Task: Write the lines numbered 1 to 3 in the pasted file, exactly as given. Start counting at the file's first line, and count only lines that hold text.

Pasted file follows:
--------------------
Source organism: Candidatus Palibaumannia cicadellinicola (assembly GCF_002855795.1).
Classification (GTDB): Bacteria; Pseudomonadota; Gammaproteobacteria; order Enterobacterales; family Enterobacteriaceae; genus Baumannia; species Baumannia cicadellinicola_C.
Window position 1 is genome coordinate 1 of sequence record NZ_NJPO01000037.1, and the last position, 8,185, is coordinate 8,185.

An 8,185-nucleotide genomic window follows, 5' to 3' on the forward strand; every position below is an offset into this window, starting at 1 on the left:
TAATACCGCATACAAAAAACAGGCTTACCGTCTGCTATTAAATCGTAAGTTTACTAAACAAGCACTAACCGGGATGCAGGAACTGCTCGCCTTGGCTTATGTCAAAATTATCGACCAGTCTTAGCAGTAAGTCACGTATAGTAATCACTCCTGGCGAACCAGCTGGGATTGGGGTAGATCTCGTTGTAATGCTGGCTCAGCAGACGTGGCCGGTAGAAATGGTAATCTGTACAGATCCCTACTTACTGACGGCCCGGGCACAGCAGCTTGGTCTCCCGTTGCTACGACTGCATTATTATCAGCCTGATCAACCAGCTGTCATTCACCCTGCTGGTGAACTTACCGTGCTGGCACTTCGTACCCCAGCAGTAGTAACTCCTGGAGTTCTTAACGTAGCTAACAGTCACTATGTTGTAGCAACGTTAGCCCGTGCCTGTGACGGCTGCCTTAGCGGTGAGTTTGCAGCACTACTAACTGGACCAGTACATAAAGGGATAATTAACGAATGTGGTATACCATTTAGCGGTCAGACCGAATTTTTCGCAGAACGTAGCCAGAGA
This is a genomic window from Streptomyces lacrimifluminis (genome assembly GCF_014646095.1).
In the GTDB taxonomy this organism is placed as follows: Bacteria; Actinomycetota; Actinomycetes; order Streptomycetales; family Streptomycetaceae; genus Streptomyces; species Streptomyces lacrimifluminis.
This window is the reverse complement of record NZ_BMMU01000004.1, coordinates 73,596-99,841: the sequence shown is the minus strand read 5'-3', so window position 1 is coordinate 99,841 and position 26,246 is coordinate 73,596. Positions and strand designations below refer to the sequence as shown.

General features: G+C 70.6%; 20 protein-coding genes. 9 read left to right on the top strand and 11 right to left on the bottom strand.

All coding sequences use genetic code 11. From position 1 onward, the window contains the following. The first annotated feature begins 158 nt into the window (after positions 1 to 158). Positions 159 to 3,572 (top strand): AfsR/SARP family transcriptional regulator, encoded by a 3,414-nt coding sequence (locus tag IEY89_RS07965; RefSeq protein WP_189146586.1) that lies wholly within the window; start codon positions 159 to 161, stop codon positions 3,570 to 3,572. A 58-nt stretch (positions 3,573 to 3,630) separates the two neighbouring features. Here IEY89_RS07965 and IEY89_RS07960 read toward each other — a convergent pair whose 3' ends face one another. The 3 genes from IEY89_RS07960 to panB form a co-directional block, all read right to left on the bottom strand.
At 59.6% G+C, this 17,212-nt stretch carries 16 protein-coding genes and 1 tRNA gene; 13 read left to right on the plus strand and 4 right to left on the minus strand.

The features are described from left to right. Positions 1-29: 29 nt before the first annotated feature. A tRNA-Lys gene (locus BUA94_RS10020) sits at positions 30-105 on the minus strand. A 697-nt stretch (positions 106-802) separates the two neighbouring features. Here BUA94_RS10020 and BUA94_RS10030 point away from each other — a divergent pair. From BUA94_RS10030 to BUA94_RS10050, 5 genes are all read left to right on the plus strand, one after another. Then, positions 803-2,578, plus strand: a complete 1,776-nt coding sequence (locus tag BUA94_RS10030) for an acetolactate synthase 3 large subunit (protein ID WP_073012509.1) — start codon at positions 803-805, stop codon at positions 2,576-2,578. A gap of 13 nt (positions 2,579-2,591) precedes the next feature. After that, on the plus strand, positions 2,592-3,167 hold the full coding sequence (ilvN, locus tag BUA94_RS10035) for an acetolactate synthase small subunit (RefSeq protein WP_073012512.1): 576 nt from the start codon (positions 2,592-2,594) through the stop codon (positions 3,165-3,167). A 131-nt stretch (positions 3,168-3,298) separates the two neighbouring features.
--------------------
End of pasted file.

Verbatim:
Source organism: Candidatus Palibaumannia cicadellinicola (assembly GCF_002855795.1).
Classification (GTDB): Bacteria; Pseudomonadota; Gammaproteobacteria; order Enterobacterales; family Enterobacteriaceae; genus Baumannia; species Baumannia cicadellinicola_C.
Window position 1 is genome coordinate 1 of sequence record NZ_NJPO01000037.1, and the last position, 8,185, is coordinate 8,185.